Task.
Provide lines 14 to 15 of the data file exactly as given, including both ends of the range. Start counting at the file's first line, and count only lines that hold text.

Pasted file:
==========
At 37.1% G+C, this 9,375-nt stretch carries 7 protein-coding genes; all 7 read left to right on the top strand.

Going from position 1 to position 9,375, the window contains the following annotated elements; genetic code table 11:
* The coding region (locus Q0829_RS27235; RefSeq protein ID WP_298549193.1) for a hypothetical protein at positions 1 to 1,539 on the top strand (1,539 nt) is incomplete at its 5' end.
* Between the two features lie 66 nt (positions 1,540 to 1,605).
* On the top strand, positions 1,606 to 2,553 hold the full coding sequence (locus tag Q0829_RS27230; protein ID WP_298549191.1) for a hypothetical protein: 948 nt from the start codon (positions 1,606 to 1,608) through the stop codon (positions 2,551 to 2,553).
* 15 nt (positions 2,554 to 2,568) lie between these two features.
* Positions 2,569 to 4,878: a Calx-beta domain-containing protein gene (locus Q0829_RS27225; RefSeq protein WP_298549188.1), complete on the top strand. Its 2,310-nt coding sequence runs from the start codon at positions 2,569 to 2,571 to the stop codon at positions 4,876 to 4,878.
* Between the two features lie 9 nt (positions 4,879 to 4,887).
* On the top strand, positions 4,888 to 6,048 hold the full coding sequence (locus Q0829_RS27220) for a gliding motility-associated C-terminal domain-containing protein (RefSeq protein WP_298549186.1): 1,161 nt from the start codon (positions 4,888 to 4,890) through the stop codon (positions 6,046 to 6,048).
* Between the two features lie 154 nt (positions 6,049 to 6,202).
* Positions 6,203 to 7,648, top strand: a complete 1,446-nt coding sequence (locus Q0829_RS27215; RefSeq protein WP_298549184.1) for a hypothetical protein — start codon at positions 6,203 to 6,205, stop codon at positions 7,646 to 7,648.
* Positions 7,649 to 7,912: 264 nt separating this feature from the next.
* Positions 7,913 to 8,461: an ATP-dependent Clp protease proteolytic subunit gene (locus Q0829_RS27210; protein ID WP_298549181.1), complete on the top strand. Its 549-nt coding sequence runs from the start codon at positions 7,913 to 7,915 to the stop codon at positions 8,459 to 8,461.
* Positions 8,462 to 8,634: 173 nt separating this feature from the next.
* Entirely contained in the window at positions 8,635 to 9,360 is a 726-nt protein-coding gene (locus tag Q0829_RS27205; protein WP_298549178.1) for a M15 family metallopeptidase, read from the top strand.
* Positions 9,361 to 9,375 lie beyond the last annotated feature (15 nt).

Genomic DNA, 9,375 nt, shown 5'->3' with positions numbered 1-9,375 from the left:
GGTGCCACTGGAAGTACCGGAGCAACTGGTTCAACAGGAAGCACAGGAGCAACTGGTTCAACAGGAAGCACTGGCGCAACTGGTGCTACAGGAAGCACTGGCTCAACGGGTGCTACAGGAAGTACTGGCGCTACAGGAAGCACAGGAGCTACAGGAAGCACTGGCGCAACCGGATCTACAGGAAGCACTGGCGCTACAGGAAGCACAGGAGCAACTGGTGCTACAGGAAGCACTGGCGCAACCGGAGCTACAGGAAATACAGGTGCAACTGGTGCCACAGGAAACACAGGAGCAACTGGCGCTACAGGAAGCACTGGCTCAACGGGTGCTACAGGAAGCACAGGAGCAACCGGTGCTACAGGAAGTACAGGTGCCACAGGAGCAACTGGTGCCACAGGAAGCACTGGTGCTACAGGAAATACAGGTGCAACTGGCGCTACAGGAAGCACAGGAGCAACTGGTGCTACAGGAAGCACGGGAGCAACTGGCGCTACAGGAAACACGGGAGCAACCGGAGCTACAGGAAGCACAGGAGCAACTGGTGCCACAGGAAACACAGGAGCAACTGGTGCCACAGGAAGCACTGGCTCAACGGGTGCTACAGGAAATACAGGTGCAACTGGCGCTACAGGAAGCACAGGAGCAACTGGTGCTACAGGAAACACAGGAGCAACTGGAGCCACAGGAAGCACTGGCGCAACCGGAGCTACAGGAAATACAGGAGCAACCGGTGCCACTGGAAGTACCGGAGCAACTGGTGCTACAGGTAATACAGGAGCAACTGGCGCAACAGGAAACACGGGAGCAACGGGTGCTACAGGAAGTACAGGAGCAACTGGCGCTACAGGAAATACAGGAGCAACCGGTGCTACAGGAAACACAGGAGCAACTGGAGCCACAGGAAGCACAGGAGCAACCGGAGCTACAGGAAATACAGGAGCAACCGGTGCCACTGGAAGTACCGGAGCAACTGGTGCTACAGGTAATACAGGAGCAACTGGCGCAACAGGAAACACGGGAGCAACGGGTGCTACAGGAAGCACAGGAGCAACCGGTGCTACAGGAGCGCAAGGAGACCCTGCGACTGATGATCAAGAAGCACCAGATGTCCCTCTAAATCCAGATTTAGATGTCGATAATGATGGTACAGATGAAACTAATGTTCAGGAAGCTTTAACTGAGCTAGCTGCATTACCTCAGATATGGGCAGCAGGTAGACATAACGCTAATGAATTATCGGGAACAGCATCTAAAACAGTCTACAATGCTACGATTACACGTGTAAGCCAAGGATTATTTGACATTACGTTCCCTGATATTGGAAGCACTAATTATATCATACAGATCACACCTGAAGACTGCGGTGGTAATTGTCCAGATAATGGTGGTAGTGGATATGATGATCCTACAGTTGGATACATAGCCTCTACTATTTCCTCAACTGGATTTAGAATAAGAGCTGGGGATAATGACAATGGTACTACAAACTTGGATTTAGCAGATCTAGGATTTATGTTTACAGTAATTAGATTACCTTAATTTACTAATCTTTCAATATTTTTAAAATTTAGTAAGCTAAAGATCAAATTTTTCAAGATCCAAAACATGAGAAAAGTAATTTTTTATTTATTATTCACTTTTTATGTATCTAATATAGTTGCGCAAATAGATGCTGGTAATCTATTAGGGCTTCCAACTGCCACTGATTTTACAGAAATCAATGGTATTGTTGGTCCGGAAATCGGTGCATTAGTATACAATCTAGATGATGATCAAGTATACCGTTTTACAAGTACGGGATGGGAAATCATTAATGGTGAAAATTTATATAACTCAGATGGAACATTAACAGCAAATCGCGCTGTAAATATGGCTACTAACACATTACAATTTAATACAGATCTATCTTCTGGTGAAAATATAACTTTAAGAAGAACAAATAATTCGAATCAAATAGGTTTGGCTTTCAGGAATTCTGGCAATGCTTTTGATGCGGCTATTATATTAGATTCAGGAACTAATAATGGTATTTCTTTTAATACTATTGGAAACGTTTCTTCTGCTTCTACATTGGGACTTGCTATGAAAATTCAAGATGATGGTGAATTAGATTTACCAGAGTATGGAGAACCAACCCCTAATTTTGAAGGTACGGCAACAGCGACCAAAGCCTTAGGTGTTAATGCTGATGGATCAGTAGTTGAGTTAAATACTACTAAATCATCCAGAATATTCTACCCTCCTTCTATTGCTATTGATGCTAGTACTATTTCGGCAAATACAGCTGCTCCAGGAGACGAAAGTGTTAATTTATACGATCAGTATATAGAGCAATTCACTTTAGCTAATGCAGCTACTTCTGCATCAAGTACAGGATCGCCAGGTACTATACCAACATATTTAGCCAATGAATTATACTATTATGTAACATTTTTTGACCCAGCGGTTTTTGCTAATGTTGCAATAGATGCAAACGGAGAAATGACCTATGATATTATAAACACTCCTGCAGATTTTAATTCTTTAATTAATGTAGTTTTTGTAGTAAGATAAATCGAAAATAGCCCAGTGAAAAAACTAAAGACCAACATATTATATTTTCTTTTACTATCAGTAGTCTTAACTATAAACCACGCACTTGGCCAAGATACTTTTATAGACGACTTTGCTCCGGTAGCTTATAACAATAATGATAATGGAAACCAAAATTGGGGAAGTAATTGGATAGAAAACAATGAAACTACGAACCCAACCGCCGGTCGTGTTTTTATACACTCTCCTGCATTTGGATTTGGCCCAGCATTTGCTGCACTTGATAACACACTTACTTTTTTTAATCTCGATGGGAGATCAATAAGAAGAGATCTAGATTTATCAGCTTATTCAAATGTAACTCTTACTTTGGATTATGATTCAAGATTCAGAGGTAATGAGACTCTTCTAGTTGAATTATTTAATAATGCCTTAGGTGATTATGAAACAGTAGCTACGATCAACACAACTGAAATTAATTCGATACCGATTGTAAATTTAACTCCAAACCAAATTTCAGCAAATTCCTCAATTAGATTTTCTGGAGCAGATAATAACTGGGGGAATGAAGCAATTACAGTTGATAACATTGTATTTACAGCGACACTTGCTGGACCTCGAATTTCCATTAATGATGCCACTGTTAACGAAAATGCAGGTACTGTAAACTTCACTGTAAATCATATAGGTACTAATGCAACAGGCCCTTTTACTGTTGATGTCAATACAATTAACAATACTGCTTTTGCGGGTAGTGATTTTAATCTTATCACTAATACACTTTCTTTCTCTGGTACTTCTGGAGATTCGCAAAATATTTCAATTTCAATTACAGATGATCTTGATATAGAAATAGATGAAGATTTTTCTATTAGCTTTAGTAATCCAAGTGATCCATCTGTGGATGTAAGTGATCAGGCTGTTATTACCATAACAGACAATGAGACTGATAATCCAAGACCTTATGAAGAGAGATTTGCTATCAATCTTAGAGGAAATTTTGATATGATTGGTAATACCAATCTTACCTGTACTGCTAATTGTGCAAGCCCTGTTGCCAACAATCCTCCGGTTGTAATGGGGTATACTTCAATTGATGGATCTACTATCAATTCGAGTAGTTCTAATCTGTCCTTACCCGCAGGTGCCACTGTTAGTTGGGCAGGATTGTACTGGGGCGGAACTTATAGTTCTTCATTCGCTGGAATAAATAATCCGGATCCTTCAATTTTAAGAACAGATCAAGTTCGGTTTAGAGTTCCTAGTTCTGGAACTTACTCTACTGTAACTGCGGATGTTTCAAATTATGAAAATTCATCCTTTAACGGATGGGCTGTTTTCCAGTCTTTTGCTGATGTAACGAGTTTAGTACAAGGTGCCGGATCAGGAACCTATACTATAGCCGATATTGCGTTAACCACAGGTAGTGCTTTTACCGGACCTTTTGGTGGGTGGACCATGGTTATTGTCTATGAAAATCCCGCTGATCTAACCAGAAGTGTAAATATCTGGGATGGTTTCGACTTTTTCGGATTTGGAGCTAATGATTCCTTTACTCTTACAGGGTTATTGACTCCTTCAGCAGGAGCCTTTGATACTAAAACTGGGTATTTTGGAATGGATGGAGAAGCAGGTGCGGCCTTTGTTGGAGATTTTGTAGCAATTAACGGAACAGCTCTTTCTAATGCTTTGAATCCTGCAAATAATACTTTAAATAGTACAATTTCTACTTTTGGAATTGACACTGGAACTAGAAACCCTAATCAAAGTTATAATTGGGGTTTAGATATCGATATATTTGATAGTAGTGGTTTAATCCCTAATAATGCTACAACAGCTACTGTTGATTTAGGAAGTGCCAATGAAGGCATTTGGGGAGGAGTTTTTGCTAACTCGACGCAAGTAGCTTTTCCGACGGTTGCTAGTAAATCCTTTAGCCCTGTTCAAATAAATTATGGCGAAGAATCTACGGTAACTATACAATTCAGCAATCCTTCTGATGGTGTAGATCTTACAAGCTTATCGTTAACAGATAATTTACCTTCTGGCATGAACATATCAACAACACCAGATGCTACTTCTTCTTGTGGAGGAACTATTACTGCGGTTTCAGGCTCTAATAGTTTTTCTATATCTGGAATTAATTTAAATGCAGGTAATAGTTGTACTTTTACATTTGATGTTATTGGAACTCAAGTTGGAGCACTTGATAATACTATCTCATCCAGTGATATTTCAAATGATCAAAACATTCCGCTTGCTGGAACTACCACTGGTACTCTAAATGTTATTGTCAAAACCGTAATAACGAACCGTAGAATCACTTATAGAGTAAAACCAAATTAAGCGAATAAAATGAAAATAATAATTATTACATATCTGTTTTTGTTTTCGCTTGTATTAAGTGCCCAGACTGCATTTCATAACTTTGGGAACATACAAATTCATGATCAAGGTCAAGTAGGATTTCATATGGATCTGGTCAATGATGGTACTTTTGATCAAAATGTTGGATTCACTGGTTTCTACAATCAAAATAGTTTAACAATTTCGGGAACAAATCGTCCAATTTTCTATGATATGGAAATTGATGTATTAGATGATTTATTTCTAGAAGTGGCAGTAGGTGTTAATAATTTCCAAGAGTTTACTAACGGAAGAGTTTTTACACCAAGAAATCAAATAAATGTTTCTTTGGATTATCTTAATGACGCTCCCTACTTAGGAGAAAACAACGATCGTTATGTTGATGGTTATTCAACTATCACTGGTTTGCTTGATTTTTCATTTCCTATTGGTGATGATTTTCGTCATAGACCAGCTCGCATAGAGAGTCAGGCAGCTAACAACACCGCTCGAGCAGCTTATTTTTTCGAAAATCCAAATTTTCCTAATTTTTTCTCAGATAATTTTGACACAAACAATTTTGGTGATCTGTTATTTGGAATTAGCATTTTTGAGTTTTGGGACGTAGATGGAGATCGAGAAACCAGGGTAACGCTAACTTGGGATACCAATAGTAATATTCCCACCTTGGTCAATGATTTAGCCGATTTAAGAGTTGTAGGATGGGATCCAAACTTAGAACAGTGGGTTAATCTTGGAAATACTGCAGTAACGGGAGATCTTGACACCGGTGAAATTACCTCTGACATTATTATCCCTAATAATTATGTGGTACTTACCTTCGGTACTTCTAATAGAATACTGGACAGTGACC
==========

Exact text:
* Positions 8,462 to 8,634: 173 nt separating this feature from the next.
* Entirely contained in the window at positions 8,635 to 9,360 is a 726-nt protein-coding gene (locus tag Q0829_RS27205; protein WP_298549178.1) for a M15 family metallopeptidase, read from the top strand.